Around five years ago I was approached in a local supermarket by an apparent stranger who asked me if I used to be in a band; I told him I was once, ‘a long time ago’. It turned out he already knew this, for he’d been in the band with me. As I took a closer look, I recognised somebody I’d jammed alongside and played onstage with, albeit somebody I hadn’t met since 1989. Actually, it wasn’t the first time our paths had crossed since then; I realised he’d been busking outside said supermarket for a few days; I just hadn’t noticed the identity of the busker because I hadn’t been looking.
Apologising for my accidental rudeness, I then got into a long chat with him and asked how his life had panned-out in the intervening twenty-odd years; it was an interesting and unexpected catch-up. Like many of those capable of producing a tune from a stringed instrument, he regularly busks to add a little to his limited income and he periodically returns to the same spot armed with his banjo, not making enough to live on, but enough to buy him a few bargain basement food items to see him through the next couple of days. He doesn’t live on the streets, but the musical talent that couldn’t provide him with a rock star lifestyle nevertheless comes to his rescue and saves him from the streets.
The busker is a beggar in clown’s clothing – and I don’t mean that in a nasty way; but the fact is that the principle is the same; it is only the method of ‘crowd-funding’ that differs. People will generally toss a few coins in the hat if they feel they their money is rewarding an effort to entertain them, whereas a hunched figure sat on the pavement doesn’t appear to be even trying. There is a mindset that sees giving money to a stranger as something that should amount to an exchange; it’s not unlike the Python sketch where the can-rattling Terry Jones tries to prise a donation to charity from John Cleese’s businessman, whose bemused attitude to the alien concept of receiving no financial incentive is ‘What’s in it for me?’
There’s one theory that reckons street beggars, whether the genuine homeless or the terminally helpless, exist as an example to the rest of us, much as the ominous spectre of the workhouse or debtor’s gaol did in the nineteenth century – a visual warning of the fate that awaits should we neglect to pull our socks up and contribute towards society in the accepted fashion, presumably by spending all our free time and money in the shops outside which the beggar begs and thus boosting the economy. To hand a fiver to the beggar instead of spending it on some useless piece of mass-produced tat is therefore an act of consumerist treason.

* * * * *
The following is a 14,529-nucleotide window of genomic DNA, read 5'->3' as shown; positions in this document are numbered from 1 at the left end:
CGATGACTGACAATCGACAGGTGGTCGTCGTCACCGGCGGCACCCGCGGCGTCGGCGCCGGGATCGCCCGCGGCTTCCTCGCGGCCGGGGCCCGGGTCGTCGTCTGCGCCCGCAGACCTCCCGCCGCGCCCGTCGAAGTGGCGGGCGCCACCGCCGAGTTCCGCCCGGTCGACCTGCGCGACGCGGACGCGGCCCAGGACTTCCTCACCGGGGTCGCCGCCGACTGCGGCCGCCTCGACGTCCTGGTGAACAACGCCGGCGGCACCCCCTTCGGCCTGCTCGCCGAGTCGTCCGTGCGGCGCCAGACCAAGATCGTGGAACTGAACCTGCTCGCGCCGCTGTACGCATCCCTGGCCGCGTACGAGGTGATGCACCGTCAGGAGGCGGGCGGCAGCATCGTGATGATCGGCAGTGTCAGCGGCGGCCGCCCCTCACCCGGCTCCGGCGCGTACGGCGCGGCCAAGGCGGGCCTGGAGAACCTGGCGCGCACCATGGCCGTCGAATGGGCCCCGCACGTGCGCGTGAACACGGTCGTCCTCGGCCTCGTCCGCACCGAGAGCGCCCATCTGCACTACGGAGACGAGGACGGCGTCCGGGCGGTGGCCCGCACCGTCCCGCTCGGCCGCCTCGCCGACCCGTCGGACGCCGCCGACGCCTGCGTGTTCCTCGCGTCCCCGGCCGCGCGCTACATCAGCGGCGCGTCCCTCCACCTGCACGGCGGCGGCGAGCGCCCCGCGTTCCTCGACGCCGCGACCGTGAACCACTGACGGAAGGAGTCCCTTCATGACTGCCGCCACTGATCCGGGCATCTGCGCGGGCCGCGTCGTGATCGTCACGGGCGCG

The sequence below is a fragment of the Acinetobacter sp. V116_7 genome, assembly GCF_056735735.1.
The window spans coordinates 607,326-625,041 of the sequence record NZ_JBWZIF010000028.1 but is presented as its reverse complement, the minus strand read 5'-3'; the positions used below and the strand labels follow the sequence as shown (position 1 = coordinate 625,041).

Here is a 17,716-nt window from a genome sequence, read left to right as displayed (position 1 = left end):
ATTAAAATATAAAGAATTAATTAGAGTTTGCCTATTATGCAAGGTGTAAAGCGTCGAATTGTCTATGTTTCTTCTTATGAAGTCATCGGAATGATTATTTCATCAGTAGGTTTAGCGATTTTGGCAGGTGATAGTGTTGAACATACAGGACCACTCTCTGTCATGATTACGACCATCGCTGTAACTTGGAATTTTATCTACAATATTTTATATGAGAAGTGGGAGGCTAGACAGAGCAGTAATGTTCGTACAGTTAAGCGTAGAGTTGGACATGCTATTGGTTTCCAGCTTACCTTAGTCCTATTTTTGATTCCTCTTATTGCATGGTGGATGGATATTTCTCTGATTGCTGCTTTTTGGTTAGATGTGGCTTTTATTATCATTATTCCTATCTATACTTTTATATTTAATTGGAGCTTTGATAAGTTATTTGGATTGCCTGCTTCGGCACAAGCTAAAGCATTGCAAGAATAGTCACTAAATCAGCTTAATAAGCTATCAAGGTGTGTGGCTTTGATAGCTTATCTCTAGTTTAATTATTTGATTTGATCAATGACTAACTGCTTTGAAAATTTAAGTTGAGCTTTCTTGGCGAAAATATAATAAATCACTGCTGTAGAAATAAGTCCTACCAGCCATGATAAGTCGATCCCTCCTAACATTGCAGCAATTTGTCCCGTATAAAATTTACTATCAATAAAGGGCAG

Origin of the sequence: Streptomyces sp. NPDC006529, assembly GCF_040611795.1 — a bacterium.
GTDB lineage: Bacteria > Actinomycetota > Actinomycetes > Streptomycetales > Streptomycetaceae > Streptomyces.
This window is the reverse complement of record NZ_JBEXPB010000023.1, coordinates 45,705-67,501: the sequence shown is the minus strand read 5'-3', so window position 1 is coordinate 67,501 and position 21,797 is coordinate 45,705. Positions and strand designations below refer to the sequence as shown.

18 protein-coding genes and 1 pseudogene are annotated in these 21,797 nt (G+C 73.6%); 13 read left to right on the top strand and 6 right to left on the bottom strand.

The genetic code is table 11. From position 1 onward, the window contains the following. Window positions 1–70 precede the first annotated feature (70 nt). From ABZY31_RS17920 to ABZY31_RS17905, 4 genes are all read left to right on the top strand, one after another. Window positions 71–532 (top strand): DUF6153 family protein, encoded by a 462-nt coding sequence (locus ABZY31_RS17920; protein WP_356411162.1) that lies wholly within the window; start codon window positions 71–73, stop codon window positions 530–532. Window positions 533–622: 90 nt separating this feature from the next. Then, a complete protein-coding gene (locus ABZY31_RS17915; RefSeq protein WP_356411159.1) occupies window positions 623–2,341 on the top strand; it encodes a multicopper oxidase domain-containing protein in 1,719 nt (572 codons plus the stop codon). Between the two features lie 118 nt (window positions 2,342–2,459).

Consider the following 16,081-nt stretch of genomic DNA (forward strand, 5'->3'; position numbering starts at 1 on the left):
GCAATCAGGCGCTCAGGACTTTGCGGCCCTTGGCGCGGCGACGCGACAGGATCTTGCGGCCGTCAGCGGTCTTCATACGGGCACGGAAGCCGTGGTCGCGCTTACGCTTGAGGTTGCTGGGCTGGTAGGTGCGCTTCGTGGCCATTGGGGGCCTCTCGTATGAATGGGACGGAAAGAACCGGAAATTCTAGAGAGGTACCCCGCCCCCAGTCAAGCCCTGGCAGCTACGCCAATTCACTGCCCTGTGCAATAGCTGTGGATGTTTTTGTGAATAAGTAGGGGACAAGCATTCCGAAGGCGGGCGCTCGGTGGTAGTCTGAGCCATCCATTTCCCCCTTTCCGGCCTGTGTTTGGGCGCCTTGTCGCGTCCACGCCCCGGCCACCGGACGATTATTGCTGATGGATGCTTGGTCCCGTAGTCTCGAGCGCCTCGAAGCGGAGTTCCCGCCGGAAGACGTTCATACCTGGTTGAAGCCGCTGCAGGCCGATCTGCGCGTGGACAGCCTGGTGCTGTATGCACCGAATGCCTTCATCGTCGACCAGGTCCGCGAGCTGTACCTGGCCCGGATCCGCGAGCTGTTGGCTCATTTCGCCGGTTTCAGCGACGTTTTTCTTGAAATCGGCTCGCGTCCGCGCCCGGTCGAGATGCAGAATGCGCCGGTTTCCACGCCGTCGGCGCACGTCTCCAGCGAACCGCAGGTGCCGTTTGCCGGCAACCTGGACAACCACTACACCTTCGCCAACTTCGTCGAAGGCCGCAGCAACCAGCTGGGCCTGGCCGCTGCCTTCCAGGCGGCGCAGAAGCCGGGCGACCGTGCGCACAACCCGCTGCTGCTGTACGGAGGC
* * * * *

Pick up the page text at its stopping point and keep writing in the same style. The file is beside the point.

Then again, there’s another theory that beggars are vermin that need to be excised from our streets as though they were little more than unsightly graffiti. This appears to have gathered pace in recent years, with certain local authorities in London erecting ‘sloping’ park benches to dissuade the homeless from viewing them as impromptu beds and installing spikes in shop doorways to prevent the space being occupied when business closes for the evening. Down in Bath and Southampton, this punitive approach has been taken to another level altogether.
Southampton City Council has implemented what it calls Public Space Protection Orders, which ban begging from five city locations; a £100 fine is the penalty for breaking the PSPO, with failure to pay up within a fortnight guaranteeing a court appearance and a possible criminal record. Chelmsford City Council had tried a similar scheme before an online campaign persuaded them to drop such penalties for the destitute and amended their begging ban so that it only applied to ‘aggressive begging’. I’ve never been ‘aggressively begged’, but I have been aggressively set upon by unnaturally upbeat Greenpeace recruiters, giving me no choice but to cross the road to avoid them and to avoid verbally expressing my annoyance at them being in my face via colourful language.
In Bath, a homeless woman called Jenny Dinmore was last year sentenced to eight weeks in prison for begging on the streets, an activity from which she had been banned on account of ‘repeat offending’. Interestingly, when those ‘pretend coppers’ known as Police Community Support Officers grassed her up to a proper copper after apparently overhearing her asking passers-by for change, the professional woodentop asked Ms Dinmore if she was singing or whistling (which could be interpreted as busking); Ms Dinmore replied in the negative and was promptly arrested. If only she’d had a banjo on hand.
Jenny Dinmore had experienced severe drug problems in the past, but denied this was the motivation for begging; she would certainly have required more than the measly few pence she could expect from begging were she hoping to score a wrap of rocks. The drug aspect of her criminal history neatly fits the stereotype of the homeless beggar as a crack-head charlatan, but smack, crack or alcopops aren’t necessarily to blame for all the mental disturbances that many street-dwellers suffer from.
A small handful of shelters and centres staffed by volunteers and financed either by charities, the church or a limited number of local authorities do their bit, but the State has effectively absolved itself of intervention as the austerity axe has fallen on so many social services whilst simultaneously funding the far higher cost of court appearances and prison sentences. For some, the humiliating indignity of begging is the sole solution and the current approach doesn’t seem to be offering an alternative.
The fact that I had walked past a former band-mate busking on several occasions perhaps shows how conditioned society has become to acquiring a blind-spot where the visible needy are concerned; but at least I know the banjo-man isn’t in so deep a hole that he is forced to trade in his instrument in order that he can eat. He’s luckier than some.
© The Editor